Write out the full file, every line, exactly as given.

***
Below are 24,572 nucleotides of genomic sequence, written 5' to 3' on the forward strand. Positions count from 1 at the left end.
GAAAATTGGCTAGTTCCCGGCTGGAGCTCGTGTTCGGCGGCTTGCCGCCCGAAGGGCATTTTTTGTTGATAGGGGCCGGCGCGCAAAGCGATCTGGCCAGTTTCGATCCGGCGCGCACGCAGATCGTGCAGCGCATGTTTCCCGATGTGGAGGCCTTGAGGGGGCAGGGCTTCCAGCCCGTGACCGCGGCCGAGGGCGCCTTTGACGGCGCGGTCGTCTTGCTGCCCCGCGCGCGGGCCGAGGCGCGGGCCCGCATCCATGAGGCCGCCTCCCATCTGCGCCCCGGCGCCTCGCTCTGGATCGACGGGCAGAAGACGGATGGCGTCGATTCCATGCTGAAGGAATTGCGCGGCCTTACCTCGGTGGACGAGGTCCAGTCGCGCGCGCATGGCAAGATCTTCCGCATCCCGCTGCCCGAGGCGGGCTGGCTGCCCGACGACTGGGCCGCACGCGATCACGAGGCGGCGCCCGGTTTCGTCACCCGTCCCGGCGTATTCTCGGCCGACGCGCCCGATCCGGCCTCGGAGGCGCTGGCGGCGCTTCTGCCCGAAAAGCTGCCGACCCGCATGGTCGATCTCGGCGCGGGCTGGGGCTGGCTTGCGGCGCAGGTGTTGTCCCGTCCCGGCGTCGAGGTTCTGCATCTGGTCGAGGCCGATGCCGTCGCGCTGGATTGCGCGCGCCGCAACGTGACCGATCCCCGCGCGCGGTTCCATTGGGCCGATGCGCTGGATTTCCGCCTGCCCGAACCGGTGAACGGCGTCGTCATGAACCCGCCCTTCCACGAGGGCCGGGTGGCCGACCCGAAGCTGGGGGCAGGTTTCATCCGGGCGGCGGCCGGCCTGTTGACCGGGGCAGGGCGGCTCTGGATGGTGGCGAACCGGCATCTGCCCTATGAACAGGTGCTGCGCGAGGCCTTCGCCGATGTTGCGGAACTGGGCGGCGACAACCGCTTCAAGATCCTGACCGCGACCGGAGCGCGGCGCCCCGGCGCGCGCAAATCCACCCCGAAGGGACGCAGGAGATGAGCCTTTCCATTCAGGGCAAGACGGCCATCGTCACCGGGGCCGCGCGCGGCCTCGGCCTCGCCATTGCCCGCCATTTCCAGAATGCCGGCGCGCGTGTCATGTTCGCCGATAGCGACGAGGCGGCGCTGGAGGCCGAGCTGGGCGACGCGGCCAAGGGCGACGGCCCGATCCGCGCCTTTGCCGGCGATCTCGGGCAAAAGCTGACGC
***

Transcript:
Below are 24,572 nucleotides of genomic sequence, written 5' to 3' on the forward strand. Positions count from 1 at the left end.
GAAAATTGGCTAGTTCCCGGCTGGAGCTCGTGTTCGGCGGCTTGCCGCCCGAAGGGCATTTTTTGTTGATAGGGGCCGGCGCGCAAAGCGATCTGGCCAGTTTCGATCCGGCGCGCACGCAGATCGTGCAGCGCATGTTTCCCGATGTGGAGGCCTTGAGGGGGCAGGGCTTCCAGCCCGTGACCGCGGCCGAGGGCGCCTTTGACGGCGCGGTCGTCTTGCTGCCCCGCGCGCGGGCCGAGGCGCGGGCCCGCATCCATGAGGCCGCCTCCCATCTGCGCCCCGGCGCCTCGCTCTGGATCGACGGGCAGAAGACGGATGGCGTCGATTCCATGCTGAAGGAATTGCGCGGCCTTACCTCGGTGGACGAGGTCCAGTCGCGCGCGCATGGCAAGATCTTCCGCATCCCGCTGCCCGAGGCGGGCTGGCTGCCCGACGACTGGGCCGCACGCGATCACGAGGCGGCGCCCGGTTTCGTCACCCGTCCCGGCGTATTCTCGGCCGACGCGCCCGATCCGGCCTCGGAGGCGCTGGCGGCGCTTCTGCCCGAAAAGCTGCCGACCCGCATGGTCGATCTCGGCGCGGGCTGGGGCTGGCTTGCGGCGCAGGTGTTGTCCCGTCCCGGCGTCGAGGTTCTGCATCTGGTCGAGGCCGATGCCGTCGCGCTGGATTGCGCGCGCCGCAACGTGACCGATCCCCGCGCGCGGTTCCATTGGGCCGATGCGCTGGATTTCCGCCTGCCCGAACCGGTGAACGGCGTCGTCATGAACCCGCCCTTCCACGAGGGCCGGGTGGCCGACCCGAAGCTGGGGGCAGGTTTCATCCGGGCGGCGGCCGGCCTGTTGACCGGGGCAGGGCGGCTCTGGATGGTGGCGAACCGGCATCTGCCCTATGAACAGGTGCTGCGCGAGGCCTTCGCCGATGTTGCGGAACTGGGCGGCGACAACCGCTTCAAGATCCTGACCGCGACCGGAGCGCGGCGCCCCGGCGCGCGCAAATCCACCCCGAAGGGACGCAGGAGATGAGCCTTTCCATTCAGGGCAAGACGGCCATCGTCACCGGGGCCGCGCGCGGCCTCGGCCTCGCCATTGCCCGCCATTTCCAGAATGCCGGCGCGCGTGTCATGTTCGCCGATAGCGACGAGGCGGCGCTGGAGGCCGAGCTGGGCGACGCGGCCAAGGGCGACGGCCCGATCCGCGCCTTTGCCGGCGATCTCGGGCAAAAGCTGACGC